Rev. Frank Schaefer defrocked for son’s gay wedding is reinstated

Rev. Frank Schaefer was found guilty of violating church law for officiating at the 2007 wedding of his son and another man. For use with.  Photo by Kathy Gilbert/United Methodist News Service. Rev. Frank Schaefer
Photo by Kathy Gilbert/United Methodist News Service.

A Methodist pastor who was defrocked after officiating at his son’s same-sex wedding ceremony will be reinstated, said a church appeals panel that withdrew his punishment on Tuesday.

A nine-member appeals panel of the United Methodist Church said it had reversed its decision to remove Reverend Frank Schaefer from the pulpit of the Zion United Methodist Church in Lebanon, Pennsylvania.

The church punished Schaefer, who has three gay children, by defrocking him in December after he refused to say he would never perform another gay ceremony.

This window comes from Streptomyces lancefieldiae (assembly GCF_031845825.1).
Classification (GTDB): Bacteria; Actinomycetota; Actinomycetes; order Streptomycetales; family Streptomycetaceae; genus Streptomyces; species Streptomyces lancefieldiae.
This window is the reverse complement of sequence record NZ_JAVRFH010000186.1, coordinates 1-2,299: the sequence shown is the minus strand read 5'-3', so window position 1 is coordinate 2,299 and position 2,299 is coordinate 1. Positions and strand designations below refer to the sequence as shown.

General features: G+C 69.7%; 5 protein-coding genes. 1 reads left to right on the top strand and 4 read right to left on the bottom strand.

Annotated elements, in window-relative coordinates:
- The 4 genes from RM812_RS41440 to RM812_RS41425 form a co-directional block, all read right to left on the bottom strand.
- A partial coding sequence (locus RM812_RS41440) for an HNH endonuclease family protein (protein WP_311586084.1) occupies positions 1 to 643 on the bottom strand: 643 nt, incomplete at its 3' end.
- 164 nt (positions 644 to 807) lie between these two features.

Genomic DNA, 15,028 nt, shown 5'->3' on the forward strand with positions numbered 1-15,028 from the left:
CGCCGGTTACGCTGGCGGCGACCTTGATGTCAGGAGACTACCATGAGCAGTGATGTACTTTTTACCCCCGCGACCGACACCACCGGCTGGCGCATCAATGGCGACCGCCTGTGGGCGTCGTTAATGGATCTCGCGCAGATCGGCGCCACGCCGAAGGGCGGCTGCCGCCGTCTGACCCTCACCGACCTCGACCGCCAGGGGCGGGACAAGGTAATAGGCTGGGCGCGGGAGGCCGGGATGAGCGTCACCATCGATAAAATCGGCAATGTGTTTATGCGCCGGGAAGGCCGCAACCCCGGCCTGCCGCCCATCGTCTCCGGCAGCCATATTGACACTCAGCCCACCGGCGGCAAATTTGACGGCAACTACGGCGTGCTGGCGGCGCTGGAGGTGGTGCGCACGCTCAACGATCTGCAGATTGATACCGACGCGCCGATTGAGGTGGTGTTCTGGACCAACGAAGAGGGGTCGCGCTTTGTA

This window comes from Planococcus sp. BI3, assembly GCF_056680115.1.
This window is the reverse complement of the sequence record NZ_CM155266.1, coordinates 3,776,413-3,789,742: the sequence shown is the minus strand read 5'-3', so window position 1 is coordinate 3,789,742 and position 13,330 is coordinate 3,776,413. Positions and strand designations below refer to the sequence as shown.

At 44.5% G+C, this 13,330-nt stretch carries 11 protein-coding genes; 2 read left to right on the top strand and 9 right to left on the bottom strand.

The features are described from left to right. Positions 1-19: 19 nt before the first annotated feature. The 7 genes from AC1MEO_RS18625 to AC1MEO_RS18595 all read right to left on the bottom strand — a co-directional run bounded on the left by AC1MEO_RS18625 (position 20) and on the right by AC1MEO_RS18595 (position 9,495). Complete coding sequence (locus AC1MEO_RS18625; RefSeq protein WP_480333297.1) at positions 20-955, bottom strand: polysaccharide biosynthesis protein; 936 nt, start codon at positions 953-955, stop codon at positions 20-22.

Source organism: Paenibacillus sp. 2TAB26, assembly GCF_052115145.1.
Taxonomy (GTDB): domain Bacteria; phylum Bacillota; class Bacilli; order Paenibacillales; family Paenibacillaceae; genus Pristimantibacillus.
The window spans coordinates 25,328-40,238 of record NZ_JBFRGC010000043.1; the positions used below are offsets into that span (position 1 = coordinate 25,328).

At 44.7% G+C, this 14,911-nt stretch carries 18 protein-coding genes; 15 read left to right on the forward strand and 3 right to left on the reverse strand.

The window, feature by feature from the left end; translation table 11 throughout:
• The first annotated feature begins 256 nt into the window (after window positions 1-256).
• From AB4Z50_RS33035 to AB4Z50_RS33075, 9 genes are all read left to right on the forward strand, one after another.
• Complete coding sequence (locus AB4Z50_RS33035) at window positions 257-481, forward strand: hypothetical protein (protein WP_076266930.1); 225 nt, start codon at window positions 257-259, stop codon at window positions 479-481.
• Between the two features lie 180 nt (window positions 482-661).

At the time, Schaefer described the United Methodist church as “my church” and said it is deeply divided on the issue of gay rights. Schaefer has said that the rules outlined in the United Methodist Book of Discipline discriminate against gay people.

Schaefer was defrocked less than a month after he was found guilty in a church trial of violating church law by performing the 2007 ceremony for his son Tim.

Schaefer’s lawyer, the Reverend Scott Campbell, said the pastor would not return to the congregation in Lebanon, Pennsylvania, but was otherwise uncertain of his plans.

Schaefer was expected to speak later on Tuesday at a press conference at a Methodist church in Philadelphia.

The ruling on Tuesday does not clear the way for other same-sex marriages in the denomination, Campbell said.

The appeals panel upheld a church decision to suspend Schaefer for 30 days last year, but then found that defrocking him was punishing him for what he might do in the future instead of what he had done in the past.

“I think it’s a wonderful decision, very carefully done… It upholds the law of the church,” Campbell said.

The ruling also mandated that Schaefer be given back pay from Dec. 19, 2013, when his 30-day suspension ended and the decision to defrock him was made.

More from our Sister Sites